The Secret To Oddly Tender Chinese Meat
A while back, before I learned the secret, trying to cook a stir-fry at home was confounding. What I made never tasted like Chinese food. It tasted like American food with a Chinese sauce.
There was just something about the texture of the meat that wasn’t quite right.
You know what I’m talking about. Think about the most quintessential of East Coast Chinese-American classic dishes: Beef with Broccoli. And think about the beef. Think how it feels in your mouth, and how it just gives way when you bite into it.
Unless you know the secret, there is no way you can achieve this at home. And once I tell you, you are never going to believe it.
Yep. That’s it. I would have sworn it was some kind of commercial meat tenderizer. But it’s not. And you will probably need to try it out before you really believe it can be that simple.
So take the crappiest cut of beef you can find or some old frozen chicken. Chill them down until just frozen so you can slice the meat very thin.
In a bowl, mix together cornstarch, oil of your choosing (I often use peanut oil, but canola oil would be perfectly fine) and soy sauce in about equal quantities to make a runny paste. Add whatever Asian seasonings you like. I will generally put in fresh ground white pepper, dried ginger or galangal, and powdered garlic.
But you could use anything.
Stir the thinly-sliced near-frozen meat into the runny, seasoned cornstarch paste, and let sit covered for as long as you can stand. At least 15 minutes, but an hour or two is best. Although I bet it’s even better if you let it marinate overnight. I am just generally not that prepared.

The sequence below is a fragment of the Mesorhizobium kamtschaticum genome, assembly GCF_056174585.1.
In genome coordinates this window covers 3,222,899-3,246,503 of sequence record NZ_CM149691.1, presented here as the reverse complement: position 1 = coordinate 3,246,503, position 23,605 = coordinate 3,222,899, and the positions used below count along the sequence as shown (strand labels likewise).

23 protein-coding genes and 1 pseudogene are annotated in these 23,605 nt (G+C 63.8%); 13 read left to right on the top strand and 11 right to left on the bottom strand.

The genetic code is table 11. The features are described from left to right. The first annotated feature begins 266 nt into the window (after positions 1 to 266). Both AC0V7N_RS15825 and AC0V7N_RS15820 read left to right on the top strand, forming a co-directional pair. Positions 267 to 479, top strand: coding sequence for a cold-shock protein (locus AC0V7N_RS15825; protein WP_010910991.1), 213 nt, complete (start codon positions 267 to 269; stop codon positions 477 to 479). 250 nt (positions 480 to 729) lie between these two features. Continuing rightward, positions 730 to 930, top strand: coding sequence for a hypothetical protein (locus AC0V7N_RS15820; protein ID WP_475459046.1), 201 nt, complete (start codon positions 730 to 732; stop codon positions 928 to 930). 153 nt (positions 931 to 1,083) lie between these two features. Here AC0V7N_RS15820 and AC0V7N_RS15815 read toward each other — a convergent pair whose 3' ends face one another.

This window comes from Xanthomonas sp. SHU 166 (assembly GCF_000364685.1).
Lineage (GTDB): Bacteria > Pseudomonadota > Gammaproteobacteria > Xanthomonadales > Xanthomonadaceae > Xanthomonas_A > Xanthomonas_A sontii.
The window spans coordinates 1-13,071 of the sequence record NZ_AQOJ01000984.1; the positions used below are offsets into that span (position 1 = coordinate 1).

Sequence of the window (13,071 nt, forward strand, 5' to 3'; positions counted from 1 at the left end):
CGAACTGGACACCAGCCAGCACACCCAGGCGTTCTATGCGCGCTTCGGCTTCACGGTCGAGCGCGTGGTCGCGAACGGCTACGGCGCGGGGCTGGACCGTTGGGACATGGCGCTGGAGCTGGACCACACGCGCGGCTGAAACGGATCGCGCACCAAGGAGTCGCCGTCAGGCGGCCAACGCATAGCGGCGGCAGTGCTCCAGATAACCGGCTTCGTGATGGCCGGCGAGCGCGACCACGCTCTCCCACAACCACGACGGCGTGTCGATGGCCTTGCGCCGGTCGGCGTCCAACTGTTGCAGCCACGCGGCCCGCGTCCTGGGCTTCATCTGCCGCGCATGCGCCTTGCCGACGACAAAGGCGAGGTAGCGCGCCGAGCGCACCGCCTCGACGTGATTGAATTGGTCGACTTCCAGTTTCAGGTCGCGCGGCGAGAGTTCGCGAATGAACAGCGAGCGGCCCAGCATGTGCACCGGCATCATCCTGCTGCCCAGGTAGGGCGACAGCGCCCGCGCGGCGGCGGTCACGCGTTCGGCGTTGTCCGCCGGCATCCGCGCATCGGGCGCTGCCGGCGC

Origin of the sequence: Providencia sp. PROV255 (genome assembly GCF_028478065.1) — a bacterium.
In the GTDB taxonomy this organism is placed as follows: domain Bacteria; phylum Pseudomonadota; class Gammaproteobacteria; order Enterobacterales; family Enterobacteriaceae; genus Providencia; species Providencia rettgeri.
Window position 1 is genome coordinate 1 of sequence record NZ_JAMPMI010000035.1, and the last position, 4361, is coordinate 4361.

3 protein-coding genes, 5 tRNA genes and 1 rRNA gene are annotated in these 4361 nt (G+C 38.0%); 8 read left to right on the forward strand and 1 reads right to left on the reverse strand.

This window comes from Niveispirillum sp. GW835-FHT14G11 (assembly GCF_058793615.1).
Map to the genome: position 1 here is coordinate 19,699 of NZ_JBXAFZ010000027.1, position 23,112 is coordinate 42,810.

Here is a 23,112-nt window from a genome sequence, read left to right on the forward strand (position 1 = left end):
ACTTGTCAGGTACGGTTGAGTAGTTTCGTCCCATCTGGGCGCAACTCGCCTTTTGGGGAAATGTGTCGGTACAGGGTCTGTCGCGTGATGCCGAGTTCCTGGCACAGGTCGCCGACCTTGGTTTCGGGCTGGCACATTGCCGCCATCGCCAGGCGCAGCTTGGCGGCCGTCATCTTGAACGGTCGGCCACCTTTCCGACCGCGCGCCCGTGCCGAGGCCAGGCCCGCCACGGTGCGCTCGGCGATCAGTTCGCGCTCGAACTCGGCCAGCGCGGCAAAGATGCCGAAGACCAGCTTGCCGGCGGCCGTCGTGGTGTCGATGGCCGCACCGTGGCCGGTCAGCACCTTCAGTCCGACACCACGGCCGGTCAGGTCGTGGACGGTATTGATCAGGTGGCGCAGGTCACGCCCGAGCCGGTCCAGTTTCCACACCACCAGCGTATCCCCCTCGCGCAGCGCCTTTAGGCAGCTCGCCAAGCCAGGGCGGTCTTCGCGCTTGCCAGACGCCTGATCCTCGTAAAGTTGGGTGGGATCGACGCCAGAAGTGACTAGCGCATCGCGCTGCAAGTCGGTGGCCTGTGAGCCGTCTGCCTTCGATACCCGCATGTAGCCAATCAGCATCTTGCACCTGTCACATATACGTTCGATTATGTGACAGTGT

When you are ready, take the marinated meat and cook the hell out of it in a well-seasoned cast iron skillet or other very nonstick pan on high heat in a little oil. When the crust of the meat is burnished, flip the meat over, and do the same to the other side.
You will cook this meat so long, you will never believe it will be edible.
Put the meat aside. Stir-fry your vegetables in the hot skillet. Before you sauce the vegetables, return the meat to the pan. Then sauce the entire dish.
If you want to feel incredibly virtuous, serve your stir-fry over brown rice. It’s easier than you think.
I can’t vouch for your skills at cooking stir-fry or for the recipe you use. But if you use this technique, at least the meat in your stir-fry will be authentic and improbably fantastic.
You may like it so much that you adapt this technique for inclusion in other cuisines. But if you do, please don’t call it fusion. I used the method with beef for a Tuscan white bean stew. I used olive oil for the fat, omitted the soy, and seasoned with salt, black pepper, crushed rosemary and powdered garlic.
I cooked the beef and removed it from the pot. Then I sautéed my aromatics in plenty of olive oil and stirred in the beans to coat. The beef was added back to the pot before adding stock and Parmesan rinds. And it was delicious.
Just don’t go crazy and use the miracle of the cornstarch to tenderize meat in Indian recipes. There is an entirely different technique for Indian food. But that will have to wait for another day.